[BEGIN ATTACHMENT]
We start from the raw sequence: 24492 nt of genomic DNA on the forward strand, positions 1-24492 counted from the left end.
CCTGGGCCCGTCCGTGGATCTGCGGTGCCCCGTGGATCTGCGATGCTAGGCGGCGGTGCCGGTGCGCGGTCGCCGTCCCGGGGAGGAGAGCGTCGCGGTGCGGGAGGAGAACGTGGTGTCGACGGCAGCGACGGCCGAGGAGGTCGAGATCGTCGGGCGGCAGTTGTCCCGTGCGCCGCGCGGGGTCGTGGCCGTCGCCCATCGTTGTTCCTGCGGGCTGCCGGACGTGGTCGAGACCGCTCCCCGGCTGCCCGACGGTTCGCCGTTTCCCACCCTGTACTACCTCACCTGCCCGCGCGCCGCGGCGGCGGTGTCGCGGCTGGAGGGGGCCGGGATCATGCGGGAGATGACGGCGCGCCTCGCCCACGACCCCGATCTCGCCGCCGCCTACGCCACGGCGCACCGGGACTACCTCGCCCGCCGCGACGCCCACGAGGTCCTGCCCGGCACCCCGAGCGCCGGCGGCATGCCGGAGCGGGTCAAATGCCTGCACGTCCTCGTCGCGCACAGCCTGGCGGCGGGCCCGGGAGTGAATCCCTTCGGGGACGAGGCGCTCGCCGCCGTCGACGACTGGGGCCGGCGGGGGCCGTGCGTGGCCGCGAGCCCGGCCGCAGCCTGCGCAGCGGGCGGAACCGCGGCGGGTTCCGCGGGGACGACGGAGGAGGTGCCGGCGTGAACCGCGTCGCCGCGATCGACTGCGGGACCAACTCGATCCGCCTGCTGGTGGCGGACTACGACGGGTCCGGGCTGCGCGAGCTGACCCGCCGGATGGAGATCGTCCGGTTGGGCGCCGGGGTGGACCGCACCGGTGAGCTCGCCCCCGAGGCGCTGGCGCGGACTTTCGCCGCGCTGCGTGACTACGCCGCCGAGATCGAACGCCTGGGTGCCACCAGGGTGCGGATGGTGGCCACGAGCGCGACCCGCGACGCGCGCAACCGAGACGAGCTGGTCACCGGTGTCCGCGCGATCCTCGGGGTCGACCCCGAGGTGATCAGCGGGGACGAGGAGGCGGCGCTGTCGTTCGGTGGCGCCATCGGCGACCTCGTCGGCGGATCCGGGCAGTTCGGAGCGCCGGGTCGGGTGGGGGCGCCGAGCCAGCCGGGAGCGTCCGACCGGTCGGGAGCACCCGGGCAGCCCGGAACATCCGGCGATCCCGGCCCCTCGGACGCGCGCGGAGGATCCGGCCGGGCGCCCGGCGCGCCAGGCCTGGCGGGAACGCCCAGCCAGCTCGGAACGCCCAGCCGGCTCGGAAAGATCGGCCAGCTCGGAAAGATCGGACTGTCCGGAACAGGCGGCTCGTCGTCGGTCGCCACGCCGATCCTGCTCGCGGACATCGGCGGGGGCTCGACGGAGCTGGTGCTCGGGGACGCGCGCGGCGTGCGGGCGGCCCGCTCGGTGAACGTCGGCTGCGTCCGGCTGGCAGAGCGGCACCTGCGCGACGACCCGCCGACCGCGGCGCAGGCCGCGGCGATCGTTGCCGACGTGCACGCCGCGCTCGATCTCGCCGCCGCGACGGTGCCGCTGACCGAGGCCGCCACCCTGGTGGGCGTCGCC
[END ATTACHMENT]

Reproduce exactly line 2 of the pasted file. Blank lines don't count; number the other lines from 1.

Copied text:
CCTGGGCCCGTCCGTGGATCTGCGGTGCCCCGTGGATCTGCGATGCTAGGCGGCGGTGCCGGTGCGCGGTCGCCGTCCCGGGGAGGAGAGCGTCGCGGTGCGGGAGGAGAACGTGGTGTCGACGGCAGCGACGGCCGAGGAGGTCGAGATCGTCGGGCGGCAGTTGTCCCGTGCGCCGCGCGGGGTCGTGGCCGTCGCCCATCGTTGTTCCTGCGGGCTGCCGGACGTGGTCGAGACCGCTCCCCGGCTGCCCGACGGTTCGCCGTTTCCCACCCTGTACTACCTCACCTGCCCGCGCGCCGCGGCGGCGGTGTCGCGGCTGGAGGGGGCCGGGATCATGCGGGAGATGACGGCGCGCCTCGCCCACGACCCCGATCTCGCCGCCGCCTACGCCACGGCGCACCGGGACTACCTCGCCCGCCGCGACGCCCACGAGGTCCTGCCCGGCACCCCGAGCGCCGGCGGCATGCCGGAGCGGGTCAAATGCCTGCACGTCCTCGTCGCGCACAGCCTGGCGGCGGGCCCGGGAGTGAATCCCTTCGGGGACGAGGCGCTCGCCGCCGTCGACGACTGGGGCCGGCGGGGGCCGTGCGTGGCCGCGAGCCCGGCCGCAGCCTGCGCAGCGGGCGGAACCGCGGCGGGTTCCGCGGGGACGACGGAGGAGGTGCCGGCGTGAACCGCGTCGCCGCGATCGACTGCGGGACCAACTCGATCCGCCTGCTGGTGGCGGACTACGACGGGTCCGGGCTGCGCGAGCTGACCCGCCGGATGGAGATCGTCCGGTTGGGCGCCGGGGTGGACCGCACCGGTGAGCTCGCCCCCGAGGCGCTGGCGCGGACTTTCGCCGCGCTGCGTGACTACGCCGCCGAGATCGAACGCCTGGGTGCCACCAGGGTGCGGATGGTGGCCACGAGCGCGACCCGCGACGCGCGCAACCGAGACGAGCTGGTCACCGGTGTCCGCGCGATCCTCGGGGTCGACCCCGAGGTGATCAGCGGGGACGAGGAGGCGGCGCTGTCGTTCGGTGGCGCCATCGGCGACCTCGTCGGCGGATCCGGGCAGTTCGGAGCGCCGGGTCGGGTGGGGGCGCCGAGCCAGCCGGGAGCGTCCGACCGGTCGGGAGCACCCGGGCAGCCCGGAACATCCGGCGATCCCGGCCCCTCGGACGCGCGCGGAGGATCCGGCCGGGCGCCCGGCGCGCCAGGCCTGGCGGGAACGCCCAGCCAGCTCGGAACGCCCAGCCGGCTCGGAAAGATCGGCCAGCTCGGAAAGATCGGACTGTCCGGAACAGGCGGCTCGTCGTCGGTCGCCACGCCGATCCTGCTCGCGGACATCGGCGGGGGCTCGACGGAGCTGGTGCTCGGGGACGCGCGCGGCGTGCGGGCGGCCCGCTCGGTGAACGTCGGCTGCGTCCGGCTGGCAGAGCGGCACCTGCGCGACGACCCGCCGACCGCGGCGCAGGCCGCGGCGATCGTTGCCGACGTGCACGCCGCGCTCGATCTCGCCGCCGCGACGGTGCCGCTGACCGAGGCCGCCACCCTGGTGGGCGTCGCC